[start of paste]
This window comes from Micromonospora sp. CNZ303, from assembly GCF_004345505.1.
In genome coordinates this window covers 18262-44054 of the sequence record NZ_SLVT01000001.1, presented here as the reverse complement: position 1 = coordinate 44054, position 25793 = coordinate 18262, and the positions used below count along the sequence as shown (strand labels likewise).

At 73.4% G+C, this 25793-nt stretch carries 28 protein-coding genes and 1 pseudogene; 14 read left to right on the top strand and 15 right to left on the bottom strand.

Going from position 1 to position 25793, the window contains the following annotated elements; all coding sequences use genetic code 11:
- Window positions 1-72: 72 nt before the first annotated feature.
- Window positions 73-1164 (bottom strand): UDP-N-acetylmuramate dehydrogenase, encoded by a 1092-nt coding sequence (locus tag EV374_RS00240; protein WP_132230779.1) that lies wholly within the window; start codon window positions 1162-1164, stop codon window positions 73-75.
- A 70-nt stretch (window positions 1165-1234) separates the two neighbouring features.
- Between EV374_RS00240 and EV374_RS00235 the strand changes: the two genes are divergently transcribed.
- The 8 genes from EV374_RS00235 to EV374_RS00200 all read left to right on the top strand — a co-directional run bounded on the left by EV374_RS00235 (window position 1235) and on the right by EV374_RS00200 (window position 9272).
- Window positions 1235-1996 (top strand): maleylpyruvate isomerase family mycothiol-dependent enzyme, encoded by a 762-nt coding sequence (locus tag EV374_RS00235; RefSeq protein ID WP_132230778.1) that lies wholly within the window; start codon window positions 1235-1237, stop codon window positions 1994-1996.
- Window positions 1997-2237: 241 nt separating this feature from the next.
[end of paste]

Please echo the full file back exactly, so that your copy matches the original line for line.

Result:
This window comes from Micromonospora sp. CNZ303, from assembly GCF_004345505.1.
In genome coordinates this window covers 18262-44054 of the sequence record NZ_SLVT01000001.1, presented here as the reverse complement: position 1 = coordinate 44054, position 25793 = coordinate 18262, and the positions used below count along the sequence as shown (strand labels likewise).

At 73.4% G+C, this 25793-nt stretch carries 28 protein-coding genes and 1 pseudogene; 14 read left to right on the top strand and 15 right to left on the bottom strand.

Going from position 1 to position 25793, the window contains the following annotated elements; all coding sequences use genetic code 11:
- Window positions 1-72: 72 nt before the first annotated feature.
- Window positions 73-1164 (bottom strand): UDP-N-acetylmuramate dehydrogenase, encoded by a 1092-nt coding sequence (locus tag EV374_RS00240; protein WP_132230779.1) that lies wholly within the window; start codon window positions 1162-1164, stop codon window positions 73-75.
- A 70-nt stretch (window positions 1165-1234) separates the two neighbouring features.
- Between EV374_RS00240 and EV374_RS00235 the strand changes: the two genes are divergently transcribed.
- The 8 genes from EV374_RS00235 to EV374_RS00200 all read left to right on the top strand — a co-directional run bounded on the left by EV374_RS00235 (window position 1235) and on the right by EV374_RS00200 (window position 9272).
- Window positions 1235-1996 (top strand): maleylpyruvate isomerase family mycothiol-dependent enzyme, encoded by a 762-nt coding sequence (locus tag EV374_RS00235; RefSeq protein ID WP_132230778.1) that lies wholly within the window; start codon window positions 1235-1237, stop codon window positions 1994-1996.
- Window positions 1997-2237: 241 nt separating this feature from the next.